Why India loves to ban films
The move to ban a controversial film on the October 1984 assassination of former Prime Minister Indira Gandhi has a sense of deja vu about it.
This time, the Congress party is up in arms against the Punjabi film Kaum De Heere (Diamonds of the Community), complaining that it glorifies the assassins of Mrs Gandhi, who was shot dead by her Sikh bodyguards for sending the military into the Golden Temple, the community's holiest shrine.
Apparently, intelligence agencies have warned of violence if the film is released - after all, Mrs Gandhi's murder in October 1984 sparked anti-Sikh violence, which killed more than 3,000 members of the community across India.
Congress party leaders in Punjab insist that the film "presents murderers as heroes", a charge that its producer denies, saying that it is just a film about political assassinations.
Many say the Congress party has a record of touchiness when it comes to films involving its leaders and rule.
In 1975, Aandhi (Gale), a film based partially on Indira Gandhi's life was not allowed a full release by the Congress government.
Kissa Kursi ka (Tale of a Throne), a 1977 satire of her and her son Sanjay, was banned by the government during the Emergency - when civil liberties were suspended - and the prints destroyed.
Eight years ago, the Congress party served a legal notice to the makers of a proposed film on the life of party leader Sonia Gandhi, fearing that it would contain inaccuracies.
"Political leaders are seen as holy cows. They cannot be criticised in films," says film critic Shubhra Gupta.
That's not all. There have been demands to ban films in India for as long I can remember.
In 1994, Shekhar Kapur's Bandit Queen, based on the life of Phoolan Devi, was banned for its rape scenes and profanity. Next year, Mani Ratnam's Bombay, a searing film on the religious riots in the city, ran into problems with Hindu right-wing groups calling for a ban.
In 1998, the same groups attacked screenings of Deepa Mehta's Fire for showing a lesbian relationship. In 2000, Hindu fundamentalists trashed the sets of Mehta's film, Water, in the holy city of Varanasi, arguing that the film tarnished the city and denigrated Hindu traditions. Mehta reshot the film with a new cast in Sri Lanka.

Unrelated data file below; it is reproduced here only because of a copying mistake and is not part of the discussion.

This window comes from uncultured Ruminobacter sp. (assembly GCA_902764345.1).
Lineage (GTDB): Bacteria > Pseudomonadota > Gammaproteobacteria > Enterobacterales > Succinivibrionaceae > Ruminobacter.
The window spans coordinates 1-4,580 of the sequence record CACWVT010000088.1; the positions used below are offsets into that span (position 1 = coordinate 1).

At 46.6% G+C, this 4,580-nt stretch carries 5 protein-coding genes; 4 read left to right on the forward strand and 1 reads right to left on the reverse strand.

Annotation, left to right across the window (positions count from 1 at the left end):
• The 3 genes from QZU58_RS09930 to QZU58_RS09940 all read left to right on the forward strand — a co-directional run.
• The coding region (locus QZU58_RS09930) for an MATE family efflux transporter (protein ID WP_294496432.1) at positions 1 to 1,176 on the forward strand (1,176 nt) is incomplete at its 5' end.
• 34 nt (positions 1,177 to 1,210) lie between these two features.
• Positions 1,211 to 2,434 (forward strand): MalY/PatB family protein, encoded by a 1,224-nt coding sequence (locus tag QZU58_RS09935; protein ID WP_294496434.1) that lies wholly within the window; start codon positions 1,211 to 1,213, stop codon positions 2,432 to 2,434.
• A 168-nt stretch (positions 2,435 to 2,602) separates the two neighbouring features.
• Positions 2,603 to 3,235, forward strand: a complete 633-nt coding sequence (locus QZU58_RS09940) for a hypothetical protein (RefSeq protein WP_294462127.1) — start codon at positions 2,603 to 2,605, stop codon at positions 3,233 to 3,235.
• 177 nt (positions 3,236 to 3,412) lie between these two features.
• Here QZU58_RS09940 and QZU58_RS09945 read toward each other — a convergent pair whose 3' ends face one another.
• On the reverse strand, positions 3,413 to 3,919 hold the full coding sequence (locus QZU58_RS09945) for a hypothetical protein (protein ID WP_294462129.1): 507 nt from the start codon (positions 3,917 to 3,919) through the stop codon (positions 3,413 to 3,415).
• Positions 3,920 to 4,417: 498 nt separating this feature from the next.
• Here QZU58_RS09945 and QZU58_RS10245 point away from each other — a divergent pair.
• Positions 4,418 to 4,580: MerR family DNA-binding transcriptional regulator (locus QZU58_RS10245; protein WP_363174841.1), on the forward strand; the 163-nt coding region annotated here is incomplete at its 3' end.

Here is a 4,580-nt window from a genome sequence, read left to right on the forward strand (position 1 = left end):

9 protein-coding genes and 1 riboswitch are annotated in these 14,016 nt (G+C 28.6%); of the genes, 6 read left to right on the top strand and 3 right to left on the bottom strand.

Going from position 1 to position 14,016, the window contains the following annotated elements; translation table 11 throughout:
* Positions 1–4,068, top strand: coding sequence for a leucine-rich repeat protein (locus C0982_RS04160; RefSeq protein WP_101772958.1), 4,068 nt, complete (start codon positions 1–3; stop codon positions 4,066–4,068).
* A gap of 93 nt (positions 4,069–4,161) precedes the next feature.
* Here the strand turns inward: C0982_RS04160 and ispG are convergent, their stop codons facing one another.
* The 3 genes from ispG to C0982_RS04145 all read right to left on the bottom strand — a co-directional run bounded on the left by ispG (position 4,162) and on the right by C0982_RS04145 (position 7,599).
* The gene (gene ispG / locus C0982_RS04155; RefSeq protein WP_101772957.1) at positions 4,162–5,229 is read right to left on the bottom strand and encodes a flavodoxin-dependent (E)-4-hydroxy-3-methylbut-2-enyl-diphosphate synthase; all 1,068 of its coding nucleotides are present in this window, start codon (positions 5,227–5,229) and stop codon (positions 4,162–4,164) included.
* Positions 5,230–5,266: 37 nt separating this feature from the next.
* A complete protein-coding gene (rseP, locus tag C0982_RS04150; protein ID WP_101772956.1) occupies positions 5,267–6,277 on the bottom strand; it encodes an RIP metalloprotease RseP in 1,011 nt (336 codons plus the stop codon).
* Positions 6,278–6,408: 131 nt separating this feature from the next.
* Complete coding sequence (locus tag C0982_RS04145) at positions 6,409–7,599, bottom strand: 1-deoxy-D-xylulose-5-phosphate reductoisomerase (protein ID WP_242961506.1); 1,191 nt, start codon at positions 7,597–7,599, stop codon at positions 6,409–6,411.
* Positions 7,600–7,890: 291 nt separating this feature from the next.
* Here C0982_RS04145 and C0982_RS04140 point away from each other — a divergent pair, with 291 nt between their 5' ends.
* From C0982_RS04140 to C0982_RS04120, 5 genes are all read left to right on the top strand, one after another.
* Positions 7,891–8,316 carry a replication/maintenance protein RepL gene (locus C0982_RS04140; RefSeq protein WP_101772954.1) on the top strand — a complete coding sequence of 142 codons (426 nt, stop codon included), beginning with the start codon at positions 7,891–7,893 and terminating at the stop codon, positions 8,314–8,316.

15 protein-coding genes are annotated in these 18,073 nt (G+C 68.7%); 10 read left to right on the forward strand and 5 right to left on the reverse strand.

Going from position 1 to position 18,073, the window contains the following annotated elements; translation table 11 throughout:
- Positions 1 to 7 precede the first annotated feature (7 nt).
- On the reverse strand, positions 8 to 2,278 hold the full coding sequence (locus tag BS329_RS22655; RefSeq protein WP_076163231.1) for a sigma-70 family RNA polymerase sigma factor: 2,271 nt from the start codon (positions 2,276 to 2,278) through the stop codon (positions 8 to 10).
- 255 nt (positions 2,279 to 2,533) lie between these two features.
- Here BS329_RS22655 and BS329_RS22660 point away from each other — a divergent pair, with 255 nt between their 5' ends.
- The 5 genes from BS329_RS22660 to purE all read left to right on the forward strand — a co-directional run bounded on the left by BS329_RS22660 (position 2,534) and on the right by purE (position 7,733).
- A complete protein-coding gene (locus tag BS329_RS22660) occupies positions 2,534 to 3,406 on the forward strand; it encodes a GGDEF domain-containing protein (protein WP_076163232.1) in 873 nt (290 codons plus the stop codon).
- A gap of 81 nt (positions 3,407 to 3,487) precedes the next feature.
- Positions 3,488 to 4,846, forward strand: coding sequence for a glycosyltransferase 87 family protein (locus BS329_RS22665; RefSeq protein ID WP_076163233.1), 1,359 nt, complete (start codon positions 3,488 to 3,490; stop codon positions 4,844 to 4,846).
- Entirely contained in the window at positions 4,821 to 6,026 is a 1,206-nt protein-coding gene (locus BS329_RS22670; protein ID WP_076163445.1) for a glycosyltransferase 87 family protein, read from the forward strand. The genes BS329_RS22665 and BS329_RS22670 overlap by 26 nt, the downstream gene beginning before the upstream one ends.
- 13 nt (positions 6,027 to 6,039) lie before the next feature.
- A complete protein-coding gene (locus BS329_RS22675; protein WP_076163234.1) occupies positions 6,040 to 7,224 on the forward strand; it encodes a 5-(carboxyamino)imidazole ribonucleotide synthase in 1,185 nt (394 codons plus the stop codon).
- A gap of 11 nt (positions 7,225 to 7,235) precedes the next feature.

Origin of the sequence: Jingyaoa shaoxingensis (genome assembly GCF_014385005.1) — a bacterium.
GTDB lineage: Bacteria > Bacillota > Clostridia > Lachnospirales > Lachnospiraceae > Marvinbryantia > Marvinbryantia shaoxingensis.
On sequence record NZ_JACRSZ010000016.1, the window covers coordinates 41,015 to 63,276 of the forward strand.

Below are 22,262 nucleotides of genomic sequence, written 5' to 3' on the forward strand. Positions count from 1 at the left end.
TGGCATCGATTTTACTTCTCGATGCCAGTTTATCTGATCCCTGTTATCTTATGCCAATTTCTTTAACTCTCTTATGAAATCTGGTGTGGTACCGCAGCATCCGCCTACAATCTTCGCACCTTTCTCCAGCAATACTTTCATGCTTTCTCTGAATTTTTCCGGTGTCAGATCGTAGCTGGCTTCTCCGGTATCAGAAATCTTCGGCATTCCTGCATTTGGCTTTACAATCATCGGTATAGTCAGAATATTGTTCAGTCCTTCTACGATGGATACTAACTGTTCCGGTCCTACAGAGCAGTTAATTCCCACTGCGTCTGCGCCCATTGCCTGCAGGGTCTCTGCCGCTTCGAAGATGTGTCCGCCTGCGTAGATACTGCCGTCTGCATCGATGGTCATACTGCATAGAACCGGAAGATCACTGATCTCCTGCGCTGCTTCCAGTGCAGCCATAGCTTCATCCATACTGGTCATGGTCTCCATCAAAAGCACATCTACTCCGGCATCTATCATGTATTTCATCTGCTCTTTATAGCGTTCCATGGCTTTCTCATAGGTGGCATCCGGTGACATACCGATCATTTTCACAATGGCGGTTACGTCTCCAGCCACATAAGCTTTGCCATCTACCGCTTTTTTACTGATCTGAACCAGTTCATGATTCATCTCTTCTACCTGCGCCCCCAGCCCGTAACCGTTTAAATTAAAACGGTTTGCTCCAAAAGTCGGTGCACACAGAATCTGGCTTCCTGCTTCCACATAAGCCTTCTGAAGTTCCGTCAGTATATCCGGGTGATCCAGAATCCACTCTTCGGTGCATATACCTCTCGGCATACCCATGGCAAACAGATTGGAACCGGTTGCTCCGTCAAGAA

Kamal Hasan's big budget spy thriller Vishwaroopam ran into problems when some Muslim organisations found that its portrayal of the community was unflattering, provoking a censor board member to say it was "cultural terrorism". Hasan finally agreed to excise some portions of the film. A few years ago, a group of barbers protested against a film called Billu Barber, because they found the word barber derogatory. The film had to be renamed Billu.
Social scientist Shiv Visvanathan says frequent calls to ban films are part of a broader malaise in a country where "a lot of people have made their careers in sensitivities".
"There are fringe groups in India which mobilise people around issues of obscenity, dirty movies, dirty pictures," he says.
Political parties like the Congress are particularly touchy, he says, about films that "challenge their folklore". National leaders cannot be criticised, and the violation of the official narrative is frowned upon.
"This is a new kind of a tacit and explicit censorship," says Mr Visvanathan.
For a country which boasts of one of the world's biggest film industries - critics accuse Bollywood of mainly peddling fantasies which largely avoid the grittier and more controversial realities - this is a disconcerting thought.
"India," Mr Shiv Visvanathan says, "is becoming a intolerant society."